I mean, ideally these are the five books I'd have liked to meet after high school. A lovely pair of local parents came to the store yesterday seeking gift basket books for an auction, and these six made the choosy cut as "appropriate for a high school- to adult-age" reader - according to me, anyway. Now, into the basket with these! - all of which you, yes you, can get for yourself in the store.
Geek Love - Okay, so this Katherine Dunn novel is actually sitting on my desk at the moment. But if I'd known at 17 that there was a National Book Award finalist out there in the world exploring all the weird ess-aych-eye-tee parents can put their kids through out of what they might think is love (self-love or otherwise), I'd have scooped it up immediately.
The Amazing Adventures of Kavalier and Clay - This (along with Slaughter-House Five and Edna Ferber's So Big) defined the summer after I graduated from high school. It also made me feel as hip as a New Yorker subscription, but let's not reduce Kav and Clay to street cred. Michael Chabon creates so thorough a world for his characters and so dense a timeline for art and comics and World War II that heart and history are inseparable. Huzzah!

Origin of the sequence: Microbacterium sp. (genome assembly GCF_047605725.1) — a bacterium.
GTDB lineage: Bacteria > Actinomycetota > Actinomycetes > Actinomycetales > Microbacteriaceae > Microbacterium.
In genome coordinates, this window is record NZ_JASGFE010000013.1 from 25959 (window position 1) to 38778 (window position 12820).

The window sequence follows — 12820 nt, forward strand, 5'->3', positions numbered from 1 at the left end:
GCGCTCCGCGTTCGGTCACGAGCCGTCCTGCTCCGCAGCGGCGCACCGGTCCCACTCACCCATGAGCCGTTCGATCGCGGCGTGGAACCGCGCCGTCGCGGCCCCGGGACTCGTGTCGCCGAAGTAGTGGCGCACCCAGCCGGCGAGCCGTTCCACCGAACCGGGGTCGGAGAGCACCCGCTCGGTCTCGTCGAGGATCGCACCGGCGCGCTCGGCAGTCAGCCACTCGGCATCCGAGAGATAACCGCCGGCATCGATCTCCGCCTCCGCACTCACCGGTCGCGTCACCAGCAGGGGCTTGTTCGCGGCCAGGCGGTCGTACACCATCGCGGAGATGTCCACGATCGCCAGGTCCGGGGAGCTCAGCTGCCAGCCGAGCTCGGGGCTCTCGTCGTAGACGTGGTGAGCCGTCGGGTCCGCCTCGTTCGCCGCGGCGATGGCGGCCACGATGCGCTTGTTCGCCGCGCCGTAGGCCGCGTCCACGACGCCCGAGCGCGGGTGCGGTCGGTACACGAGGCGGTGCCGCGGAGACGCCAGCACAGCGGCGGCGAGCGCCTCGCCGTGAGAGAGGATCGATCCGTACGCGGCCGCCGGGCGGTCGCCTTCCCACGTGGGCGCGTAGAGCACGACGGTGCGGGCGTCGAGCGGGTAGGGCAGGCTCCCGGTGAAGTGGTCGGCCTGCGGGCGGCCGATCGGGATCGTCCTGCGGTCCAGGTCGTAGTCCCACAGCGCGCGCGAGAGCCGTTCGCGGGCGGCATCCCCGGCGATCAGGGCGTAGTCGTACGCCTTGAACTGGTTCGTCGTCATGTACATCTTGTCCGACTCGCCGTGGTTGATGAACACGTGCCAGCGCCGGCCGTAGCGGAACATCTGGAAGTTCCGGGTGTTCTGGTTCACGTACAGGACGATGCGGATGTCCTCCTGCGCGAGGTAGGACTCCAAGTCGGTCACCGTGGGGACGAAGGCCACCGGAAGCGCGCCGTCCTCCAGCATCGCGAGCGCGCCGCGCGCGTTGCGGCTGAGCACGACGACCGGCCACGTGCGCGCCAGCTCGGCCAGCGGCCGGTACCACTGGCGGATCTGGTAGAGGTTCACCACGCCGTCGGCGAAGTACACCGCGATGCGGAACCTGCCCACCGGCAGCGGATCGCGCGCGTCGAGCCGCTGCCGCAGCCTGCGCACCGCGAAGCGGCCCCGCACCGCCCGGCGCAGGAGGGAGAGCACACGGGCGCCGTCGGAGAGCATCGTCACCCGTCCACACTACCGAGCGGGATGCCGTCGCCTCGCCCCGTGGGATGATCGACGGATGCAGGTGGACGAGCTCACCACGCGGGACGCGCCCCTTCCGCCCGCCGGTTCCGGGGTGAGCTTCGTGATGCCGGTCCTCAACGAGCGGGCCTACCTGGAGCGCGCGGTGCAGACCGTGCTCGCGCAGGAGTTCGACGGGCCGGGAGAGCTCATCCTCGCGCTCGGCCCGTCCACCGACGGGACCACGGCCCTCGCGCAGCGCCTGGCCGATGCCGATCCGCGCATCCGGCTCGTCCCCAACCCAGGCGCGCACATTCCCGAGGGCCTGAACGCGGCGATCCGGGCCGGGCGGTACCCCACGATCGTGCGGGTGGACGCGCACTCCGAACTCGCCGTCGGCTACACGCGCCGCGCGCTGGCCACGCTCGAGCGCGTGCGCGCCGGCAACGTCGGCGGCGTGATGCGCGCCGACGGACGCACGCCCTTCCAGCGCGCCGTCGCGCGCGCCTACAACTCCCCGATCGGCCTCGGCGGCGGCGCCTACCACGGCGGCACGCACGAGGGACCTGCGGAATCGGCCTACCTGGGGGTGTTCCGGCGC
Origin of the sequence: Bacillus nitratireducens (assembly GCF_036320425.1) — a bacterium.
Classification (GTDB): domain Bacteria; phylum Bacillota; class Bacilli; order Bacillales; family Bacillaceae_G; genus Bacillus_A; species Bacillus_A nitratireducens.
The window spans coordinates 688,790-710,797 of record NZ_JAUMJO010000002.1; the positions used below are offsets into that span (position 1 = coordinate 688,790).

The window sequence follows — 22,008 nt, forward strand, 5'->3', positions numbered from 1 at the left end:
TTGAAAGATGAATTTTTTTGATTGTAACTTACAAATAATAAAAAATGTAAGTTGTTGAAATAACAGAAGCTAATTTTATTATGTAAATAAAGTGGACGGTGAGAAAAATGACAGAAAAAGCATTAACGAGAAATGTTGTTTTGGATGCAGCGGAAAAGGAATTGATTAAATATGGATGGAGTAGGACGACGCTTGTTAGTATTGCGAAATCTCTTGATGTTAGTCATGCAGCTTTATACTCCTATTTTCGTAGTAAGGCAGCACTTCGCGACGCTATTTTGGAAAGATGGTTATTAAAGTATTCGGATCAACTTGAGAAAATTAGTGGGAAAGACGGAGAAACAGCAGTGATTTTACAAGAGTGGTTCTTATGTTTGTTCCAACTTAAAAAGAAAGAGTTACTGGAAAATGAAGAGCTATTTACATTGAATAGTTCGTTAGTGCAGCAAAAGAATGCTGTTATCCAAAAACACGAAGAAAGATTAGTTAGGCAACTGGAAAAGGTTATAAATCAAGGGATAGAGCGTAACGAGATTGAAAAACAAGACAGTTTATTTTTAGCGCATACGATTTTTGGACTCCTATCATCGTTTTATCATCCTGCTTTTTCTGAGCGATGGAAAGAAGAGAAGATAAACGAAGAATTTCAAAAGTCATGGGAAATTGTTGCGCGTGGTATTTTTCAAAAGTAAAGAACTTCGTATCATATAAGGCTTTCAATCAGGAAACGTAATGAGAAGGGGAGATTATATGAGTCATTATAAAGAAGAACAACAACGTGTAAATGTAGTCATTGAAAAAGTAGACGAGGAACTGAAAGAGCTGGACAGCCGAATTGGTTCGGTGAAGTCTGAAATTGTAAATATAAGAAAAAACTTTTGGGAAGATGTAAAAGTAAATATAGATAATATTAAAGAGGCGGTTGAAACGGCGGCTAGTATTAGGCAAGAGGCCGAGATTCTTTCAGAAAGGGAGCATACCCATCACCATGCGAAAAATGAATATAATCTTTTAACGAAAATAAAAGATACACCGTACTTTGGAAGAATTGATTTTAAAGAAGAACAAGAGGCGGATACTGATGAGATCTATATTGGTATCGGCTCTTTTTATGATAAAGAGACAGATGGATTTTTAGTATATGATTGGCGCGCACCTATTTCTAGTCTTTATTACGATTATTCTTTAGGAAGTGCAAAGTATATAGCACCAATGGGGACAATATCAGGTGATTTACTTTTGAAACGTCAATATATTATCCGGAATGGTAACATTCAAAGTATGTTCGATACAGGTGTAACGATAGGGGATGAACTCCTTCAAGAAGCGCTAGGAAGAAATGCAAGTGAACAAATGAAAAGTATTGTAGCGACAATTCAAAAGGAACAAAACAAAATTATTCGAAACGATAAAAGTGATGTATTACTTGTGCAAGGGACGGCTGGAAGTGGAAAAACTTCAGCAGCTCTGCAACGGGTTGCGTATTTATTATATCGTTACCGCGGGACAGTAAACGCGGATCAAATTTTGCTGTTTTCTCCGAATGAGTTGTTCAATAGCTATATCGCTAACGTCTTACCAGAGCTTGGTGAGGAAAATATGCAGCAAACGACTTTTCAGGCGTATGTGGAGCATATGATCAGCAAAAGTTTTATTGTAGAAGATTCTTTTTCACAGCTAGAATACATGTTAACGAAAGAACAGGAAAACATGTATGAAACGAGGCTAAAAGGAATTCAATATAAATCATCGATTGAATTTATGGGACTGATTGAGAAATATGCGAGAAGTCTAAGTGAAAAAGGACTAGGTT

White Teeth - This frantic little post-colonial exercise in near-allegorically contrived plot almost didn't make the cut, but holy moses does Zadie Smith run a tight narrative ship. I wouldn't have understood this with a high school education (sorry, Virginia public schools) but I'd have liked it anyway and learned why later.
How to Be Alone - Hoorah for Jonathan Franzen!, read The Corrections and Freedom though I have not. Also, on the inside I am very old. These calm collected (pun!) essays found their way to me later in college, but made me coolly reconsider a lot of things I take for granted - age, health, birdsong, and of course, the importance of a solitude that bars out even Facebook - something I wish I hadn't met after high school.
Persepolis - Marjane Satrapi stole my heart at 16. Her comics-turned-memoir, originally released in serial French paperbacks, were then translated, offered in two gorgeous hardcovers, then combined into what we have at the store: a single-volume paperback filled with her story of growing up in Iran, then being filially transplanted out for much of the Revolution and returning as an adult. I read this again before giving it to my little sister as a gift, then again to write a paper on the themes of Persian art and how comics' duality serves memoir. Any book that compels me to write a paper is a-okay.
Brief Interviews With Hideous Men - David Foster Wallace. Wide-ranging stories. That is all.